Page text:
I have thought of this so many times. I, as many have, spent many a mile and gas and time and effort for time after time just to see the clients change their minds and move a different direction.

Ish, we shouldn't have to work this way. Possibly this is why everyone feels as if we gouge them at the closing table. If we didn't take some compensation at some point I guess we would simply all be volunteers! And, starving.

Now they want to tax us per mile? Yea, that's going to go over well with people expecting us to drive them all over timbucktoo.... ha. I enjoyed your thought provoking post. If you come up with a workable model please share! Take care,


Posted by Deb Brooks (Brooks Prime Properties Wichita Falls Texas) over 11 years ago


 All professionals work on retainers , we close a sale to get paid but many times we walk a whole week and buyers changes their mind...  now that means that I took time away from something else that I could be doing to make money and you didn't buy so now my family doesn't eat  this week right , the buyer broker agreement has a line for retainer that can be credited back at closing . That is the way professionals are doing their work and are confident that  they are doing the best job they can do for you.  there is a lot of stress from the model of work for free  and then client doesn't buy.... and yes short sales are a lot of work so that part should be compensates separate.

Posted by Elena Martinovici, Associate Broker- Phoenix , Arizona (MY HOME GROUP 602-321-1273) over 11 years ago
Jason- I think the business model will change in the next 5 years. What shocks me is the incompetency of is it possible that realtors have not been offered a group health benefit. It's an industry embarassment.
Posted by Kent Anderson, from Schweitzer to the Lake (Coldwell Banker Resort Realty, Sandpoint, Idaho) over 11 years ago


The idea has been tossed around the industry for quite some time and deserves a closer look. 

The healthy response to your topic alone tells us it's in the front of the industry's mind.

Here are a couple of things that may be worth considering:

1.) Does it increase the value of what the customer is receiving?

2.) Does it predict the needs of the customer?

3.) Will the industry see an increase in quality of service?

4.) Does it fill a need for consumers that is currently not being met?

Have an outstanding day!


Posted by Coldwell Banker Camelot Realty, Homes for Sale Mount Dora Realtor (Coldwell Banker Camelot Realty) over 11 years ago

I am relatively new to the business and I have been pondering the same questions. I was thinking a retainer fee upfront. But if when other agents keep to the same old way of business why would a client pay it?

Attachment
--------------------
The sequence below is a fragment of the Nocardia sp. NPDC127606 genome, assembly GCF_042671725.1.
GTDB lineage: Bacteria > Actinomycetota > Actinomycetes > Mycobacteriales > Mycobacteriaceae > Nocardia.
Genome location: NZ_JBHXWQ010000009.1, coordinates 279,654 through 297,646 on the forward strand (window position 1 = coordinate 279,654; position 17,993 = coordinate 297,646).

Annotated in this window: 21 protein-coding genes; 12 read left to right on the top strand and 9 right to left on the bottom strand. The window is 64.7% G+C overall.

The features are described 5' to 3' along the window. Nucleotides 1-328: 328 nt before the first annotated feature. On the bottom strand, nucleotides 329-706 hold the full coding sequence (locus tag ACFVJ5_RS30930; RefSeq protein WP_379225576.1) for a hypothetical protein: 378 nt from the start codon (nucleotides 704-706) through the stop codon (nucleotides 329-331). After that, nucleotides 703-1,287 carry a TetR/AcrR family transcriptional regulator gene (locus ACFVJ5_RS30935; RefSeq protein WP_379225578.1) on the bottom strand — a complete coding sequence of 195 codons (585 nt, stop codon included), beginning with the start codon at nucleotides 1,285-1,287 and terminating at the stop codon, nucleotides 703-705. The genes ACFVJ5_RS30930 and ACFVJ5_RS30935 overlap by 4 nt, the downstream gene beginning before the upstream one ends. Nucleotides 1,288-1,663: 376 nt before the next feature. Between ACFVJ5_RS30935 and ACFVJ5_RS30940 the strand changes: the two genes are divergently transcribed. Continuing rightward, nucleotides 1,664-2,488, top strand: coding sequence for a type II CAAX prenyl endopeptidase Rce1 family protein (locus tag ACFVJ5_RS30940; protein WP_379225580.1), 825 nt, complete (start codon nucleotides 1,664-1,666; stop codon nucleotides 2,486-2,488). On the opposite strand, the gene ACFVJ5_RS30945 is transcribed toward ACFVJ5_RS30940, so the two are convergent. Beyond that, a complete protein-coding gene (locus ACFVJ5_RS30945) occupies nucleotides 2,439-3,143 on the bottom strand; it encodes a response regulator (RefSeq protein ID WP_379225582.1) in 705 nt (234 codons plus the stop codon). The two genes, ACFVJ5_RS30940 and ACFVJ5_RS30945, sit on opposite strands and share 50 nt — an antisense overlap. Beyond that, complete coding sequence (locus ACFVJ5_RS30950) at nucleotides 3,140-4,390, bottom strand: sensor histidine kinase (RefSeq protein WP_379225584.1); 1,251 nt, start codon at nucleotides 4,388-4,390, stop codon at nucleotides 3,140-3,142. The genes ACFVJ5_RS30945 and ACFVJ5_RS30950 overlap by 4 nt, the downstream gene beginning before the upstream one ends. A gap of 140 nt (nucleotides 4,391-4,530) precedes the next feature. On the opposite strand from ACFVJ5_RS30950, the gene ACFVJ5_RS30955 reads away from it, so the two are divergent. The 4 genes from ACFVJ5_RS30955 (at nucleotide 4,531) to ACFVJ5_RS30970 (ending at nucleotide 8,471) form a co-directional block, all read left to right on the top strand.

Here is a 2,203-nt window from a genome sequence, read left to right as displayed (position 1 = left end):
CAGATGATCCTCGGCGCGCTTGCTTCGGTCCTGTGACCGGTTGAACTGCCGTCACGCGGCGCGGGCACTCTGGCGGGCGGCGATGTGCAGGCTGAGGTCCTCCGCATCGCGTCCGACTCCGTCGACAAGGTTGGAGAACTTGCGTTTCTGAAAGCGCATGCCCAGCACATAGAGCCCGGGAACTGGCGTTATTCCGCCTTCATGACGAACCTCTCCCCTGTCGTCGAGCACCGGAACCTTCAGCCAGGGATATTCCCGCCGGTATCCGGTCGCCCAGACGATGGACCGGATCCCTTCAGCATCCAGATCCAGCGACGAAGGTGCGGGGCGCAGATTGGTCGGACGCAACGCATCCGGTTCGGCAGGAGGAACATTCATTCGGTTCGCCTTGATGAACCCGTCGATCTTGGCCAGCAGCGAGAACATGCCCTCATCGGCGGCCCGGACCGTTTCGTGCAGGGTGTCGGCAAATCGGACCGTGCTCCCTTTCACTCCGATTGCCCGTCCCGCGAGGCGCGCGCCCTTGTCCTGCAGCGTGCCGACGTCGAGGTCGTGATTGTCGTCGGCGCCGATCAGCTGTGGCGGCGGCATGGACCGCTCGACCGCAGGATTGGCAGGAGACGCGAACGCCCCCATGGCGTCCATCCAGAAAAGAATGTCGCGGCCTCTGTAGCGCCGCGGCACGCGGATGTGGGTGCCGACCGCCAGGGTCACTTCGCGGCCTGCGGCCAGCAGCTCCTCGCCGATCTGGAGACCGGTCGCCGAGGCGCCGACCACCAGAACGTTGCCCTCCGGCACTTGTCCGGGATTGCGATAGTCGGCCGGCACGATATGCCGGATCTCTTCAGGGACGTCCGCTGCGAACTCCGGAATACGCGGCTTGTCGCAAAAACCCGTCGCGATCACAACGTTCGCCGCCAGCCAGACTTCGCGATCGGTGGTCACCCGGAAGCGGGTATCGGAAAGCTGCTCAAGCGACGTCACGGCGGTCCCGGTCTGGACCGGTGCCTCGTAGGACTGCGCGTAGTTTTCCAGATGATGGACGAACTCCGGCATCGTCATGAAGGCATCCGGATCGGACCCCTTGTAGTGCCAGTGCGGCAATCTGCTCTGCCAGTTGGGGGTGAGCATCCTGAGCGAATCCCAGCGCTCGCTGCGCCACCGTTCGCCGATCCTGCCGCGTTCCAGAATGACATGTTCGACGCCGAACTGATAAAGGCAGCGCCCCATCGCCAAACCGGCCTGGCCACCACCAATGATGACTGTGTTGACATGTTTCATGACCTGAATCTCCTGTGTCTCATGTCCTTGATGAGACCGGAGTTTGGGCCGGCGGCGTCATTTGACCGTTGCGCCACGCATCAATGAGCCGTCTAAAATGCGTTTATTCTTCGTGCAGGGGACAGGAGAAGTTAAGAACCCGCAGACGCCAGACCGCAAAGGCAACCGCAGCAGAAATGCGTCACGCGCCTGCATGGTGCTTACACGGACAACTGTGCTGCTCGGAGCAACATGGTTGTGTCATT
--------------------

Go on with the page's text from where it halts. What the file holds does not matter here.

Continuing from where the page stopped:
Posted by Doug Aaserude, Broker (Inactive until May. 2009) over 11 years ago

That can be a powerful buyer agency. .sign here and give me a check payable to:

Posted by Fernando Herboso - Broker for Maxus Realty Group, 301-246-0001 Serving Maryland, DC and Northern VA (Maxus Realty Group - Broker 301-246-0001) over 11 years ago

Jason, there is a growing organization of real estate professionals asking the same. It's called ACRE® - Accredited Consultant in Real Estate, which we began in 2006. The question however goes beyond simple compensation, it's what our role today is with the consumer.

As I said in a recent post on our blog: If We Want to be Respected as Advisors, We Need to Stop Being Paid Like Salespeople, "The problem dates back to the mid 90's when our boards and associations started asking us to shift from a sales role (move the product) to a fiduciary role (represent the client). While they asked us to change our role with the client, they failed to examine our traditional compensation model which by it's very nature sets up an inherent conflict of interest: how in the world can you act as a fiduciary and give truly objective counsel when you are being paid contingent on the client's actions that you're advising them on?"

Don't worry about stirring up a hornet's nest. I'm a charter member of the "Hornet's Nest Stirrers" as I've been practicing consulting from the beginning of my real estate career. A thought for all of us to ponder:

"It is not the strongest of the species that survive, nor the most intelligent, but the one most responsive to change." - Charles Darwin 

Mollie Wasserman

Founder: ACRE® -The Accredited Consultant in Real Estate Course and Coaching Program

Author: Ripping the Roof off Real Estate - How a Multi-Billion Dollar Industry Came to Have an Identity Crisis

Posted by Mollie Wasserman (Your Move Made Simple) over 11 years ago

Hey Jason.  I really think that we should start to charge a retainer fee but the reception by the public will be fierce and it will take some time to get accepted.  Think the time has come though.  Enough driving around for nothing and advertising for free.

Posted by Paddy (Patricia) Pizappi, Real Estate Associate Broker Hudson Valley NY (Better Homes and Gardens Rand Realty) over 11 years ago

interesting posts and some very interesting comments - thanks for starting the conversation

Posted by Randall Sandin, 843-209-9667 - Search for Charleston SC Real Estate (Carolina One Real Estate) over 11 years ago